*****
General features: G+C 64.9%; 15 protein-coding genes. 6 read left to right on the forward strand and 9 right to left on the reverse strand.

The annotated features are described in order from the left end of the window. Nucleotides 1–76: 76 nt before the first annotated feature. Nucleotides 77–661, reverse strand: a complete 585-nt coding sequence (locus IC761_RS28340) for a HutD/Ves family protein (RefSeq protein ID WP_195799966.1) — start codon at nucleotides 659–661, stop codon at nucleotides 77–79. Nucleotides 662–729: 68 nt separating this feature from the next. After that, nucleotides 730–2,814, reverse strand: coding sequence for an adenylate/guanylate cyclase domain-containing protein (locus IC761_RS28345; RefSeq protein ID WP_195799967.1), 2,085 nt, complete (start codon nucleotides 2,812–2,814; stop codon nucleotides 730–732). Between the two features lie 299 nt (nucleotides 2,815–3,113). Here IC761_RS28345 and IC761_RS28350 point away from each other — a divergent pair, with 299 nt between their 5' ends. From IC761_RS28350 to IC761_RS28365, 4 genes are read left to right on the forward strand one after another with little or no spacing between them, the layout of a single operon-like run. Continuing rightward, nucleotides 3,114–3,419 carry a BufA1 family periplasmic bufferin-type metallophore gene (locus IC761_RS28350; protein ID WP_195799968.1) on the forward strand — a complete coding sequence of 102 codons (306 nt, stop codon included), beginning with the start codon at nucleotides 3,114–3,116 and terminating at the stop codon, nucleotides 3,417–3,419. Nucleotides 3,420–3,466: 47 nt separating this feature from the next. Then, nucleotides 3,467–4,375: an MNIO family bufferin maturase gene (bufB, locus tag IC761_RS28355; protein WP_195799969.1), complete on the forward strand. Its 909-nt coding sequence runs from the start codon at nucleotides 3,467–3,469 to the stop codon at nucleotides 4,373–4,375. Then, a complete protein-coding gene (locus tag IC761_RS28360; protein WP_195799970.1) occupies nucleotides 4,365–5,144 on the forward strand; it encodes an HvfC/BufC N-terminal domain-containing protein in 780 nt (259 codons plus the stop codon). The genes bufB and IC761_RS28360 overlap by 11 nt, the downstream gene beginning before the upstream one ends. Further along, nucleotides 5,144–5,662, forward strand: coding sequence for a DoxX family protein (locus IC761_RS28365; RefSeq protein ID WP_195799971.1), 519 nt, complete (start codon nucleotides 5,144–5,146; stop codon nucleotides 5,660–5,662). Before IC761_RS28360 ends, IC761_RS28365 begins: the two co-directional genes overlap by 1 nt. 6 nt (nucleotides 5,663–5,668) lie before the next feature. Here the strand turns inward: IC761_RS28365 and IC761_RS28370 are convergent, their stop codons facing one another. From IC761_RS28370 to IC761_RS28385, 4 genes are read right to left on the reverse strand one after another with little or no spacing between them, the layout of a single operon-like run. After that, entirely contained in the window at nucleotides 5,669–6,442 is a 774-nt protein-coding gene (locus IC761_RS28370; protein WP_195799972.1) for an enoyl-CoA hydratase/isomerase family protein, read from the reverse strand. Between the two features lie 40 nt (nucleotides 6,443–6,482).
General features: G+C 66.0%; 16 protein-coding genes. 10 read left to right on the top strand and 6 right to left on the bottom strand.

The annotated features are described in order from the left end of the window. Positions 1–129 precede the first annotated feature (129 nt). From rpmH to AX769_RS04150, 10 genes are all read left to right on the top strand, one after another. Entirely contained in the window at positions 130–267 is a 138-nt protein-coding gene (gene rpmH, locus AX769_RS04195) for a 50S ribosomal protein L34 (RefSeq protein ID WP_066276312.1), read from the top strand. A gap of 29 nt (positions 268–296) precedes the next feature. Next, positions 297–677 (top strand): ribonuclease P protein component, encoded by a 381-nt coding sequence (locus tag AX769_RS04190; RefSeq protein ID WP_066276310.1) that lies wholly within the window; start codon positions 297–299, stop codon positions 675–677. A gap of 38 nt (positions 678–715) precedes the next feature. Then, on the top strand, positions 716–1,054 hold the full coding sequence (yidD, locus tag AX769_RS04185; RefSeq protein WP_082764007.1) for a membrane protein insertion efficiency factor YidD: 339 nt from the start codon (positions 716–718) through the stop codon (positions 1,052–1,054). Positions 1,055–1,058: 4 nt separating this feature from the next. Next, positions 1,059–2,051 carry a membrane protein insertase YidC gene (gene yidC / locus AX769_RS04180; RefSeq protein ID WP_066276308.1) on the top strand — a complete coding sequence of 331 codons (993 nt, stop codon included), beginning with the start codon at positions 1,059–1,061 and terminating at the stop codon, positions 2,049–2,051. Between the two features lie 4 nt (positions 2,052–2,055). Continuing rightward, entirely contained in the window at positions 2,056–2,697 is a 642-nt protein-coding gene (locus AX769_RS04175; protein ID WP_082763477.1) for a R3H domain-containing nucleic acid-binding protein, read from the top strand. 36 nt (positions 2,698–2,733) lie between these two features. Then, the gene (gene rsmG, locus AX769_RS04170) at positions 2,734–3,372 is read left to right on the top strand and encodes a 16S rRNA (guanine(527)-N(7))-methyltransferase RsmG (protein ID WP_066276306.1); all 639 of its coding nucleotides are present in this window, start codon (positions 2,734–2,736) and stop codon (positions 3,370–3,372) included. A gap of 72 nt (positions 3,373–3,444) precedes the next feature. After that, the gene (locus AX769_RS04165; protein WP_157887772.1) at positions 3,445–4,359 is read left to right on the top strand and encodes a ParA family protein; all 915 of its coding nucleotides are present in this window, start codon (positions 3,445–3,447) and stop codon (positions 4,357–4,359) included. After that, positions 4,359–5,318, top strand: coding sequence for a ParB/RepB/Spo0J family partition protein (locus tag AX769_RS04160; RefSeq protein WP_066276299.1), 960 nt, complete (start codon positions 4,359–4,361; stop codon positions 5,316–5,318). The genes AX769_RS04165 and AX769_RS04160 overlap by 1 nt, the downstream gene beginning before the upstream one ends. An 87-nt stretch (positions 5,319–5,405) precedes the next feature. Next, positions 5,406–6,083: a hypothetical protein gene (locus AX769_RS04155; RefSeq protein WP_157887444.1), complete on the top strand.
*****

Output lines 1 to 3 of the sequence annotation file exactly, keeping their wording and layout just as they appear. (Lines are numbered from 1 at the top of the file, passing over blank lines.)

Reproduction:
General features: G+C 64.9%; 15 protein-coding genes. 6 read left to right on the forward strand and 9 right to left on the reverse strand.

The annotated features are described in order from the left end of the window. Nucleotides 1–76: 76 nt before the first annotated feature. Nucleotides 77–661, reverse strand: a complete 585-nt coding sequence (locus IC761_RS28340) for a HutD/Ves family protein (RefSeq protein ID WP_195799966.1) — start codon at nucleotides 659–661, stop codon at nucleotides 77–79. Nucleotides 662–729: 68 nt separating this feature from the next. After that, nucleotides 730–2,814, reverse strand: coding sequence for an adenylate/guanylate cyclase domain-containing protein (locus IC761_RS28345; RefSeq protein ID WP_195799967.1), 2,085 nt, complete (start codon nucleotides 2,812–2,814; stop codon nucleotides 730–732). Between the two features lie 299 nt (nucleotides 2,815–3,113). Here IC761_RS28345 and IC761_RS28350 point away from each other — a divergent pair, with 299 nt between their 5' ends. From IC761_RS28350 to IC761_RS28365, 4 genes are read left to right on the forward strand one after another with little or no spacing between them, the layout of a single operon-like run. Continuing rightward, nucleotides 3,114–3,419 carry a BufA1 family periplasmic bufferin-type metallophore gene (locus IC761_RS28350; protein ID WP_195799968.1) on the forward strand — a complete coding sequence of 102 codons (306 nt, stop codon included), beginning with the start codon at nucleotides 3,114–3,116 and terminating at the stop codon, nucleotides 3,417–3,419. Nucleotides 3,420–3,466: 47 nt separating this feature from the next. Then, nucleotides 3,467–4,375: an MNIO family bufferin maturase gene (bufB, locus tag IC761_RS28355; protein WP_195799969.1), complete on the forward strand. Its 909-nt coding sequence runs from the start codon at nucleotides 3,467–3,469 to the stop codon at nucleotides 4,373–4,375. Then, a complete protein-coding gene (locus tag IC761_RS28360; protein WP_195799970.1) occupies nucleotides 4,365–5,144 on the forward strand; it encodes an HvfC/BufC N-terminal domain-containing protein in 780 nt (259 codons plus the stop codon). The genes bufB and IC761_RS28360 overlap by 11 nt, the downstream gene beginning before the upstream one ends. Further along, nucleotides 5,144–5,662, forward strand: coding sequence for a DoxX family protein (locus IC761_RS28365; RefSeq protein ID WP_195799971.1), 519 nt, complete (start codon nucleotides 5,144–5,146; stop codon nucleotides 5,660–5,662). Before IC761_RS28360 ends, IC761_RS28365 begins: the two co-directional genes overlap by 1 nt. 6 nt (nucleotides 5,663–5,668) lie before the next feature. Here the strand turns inward: IC761_RS28365 and IC761_RS28370 are convergent, their stop codons facing one another. From IC761_RS28370 to IC761_RS28385, 4 genes are read right to left on the reverse strand one after another with little or no spacing between them, the layout of a single operon-like run. After that, entirely contained in the window at nucleotides 5,669–6,442 is a 774-nt protein-coding gene (locus IC761_RS28370; protein WP_195799972.1) for an enoyl-CoA hydratase/isomerase family protein, read from the reverse strand. Between the two features lie 40 nt (nucleotides 6,443–6,482).
General features: G+C 66.0%; 16 protein-coding genes. 10 read left to right on the top strand and 6 right to left on the bottom strand.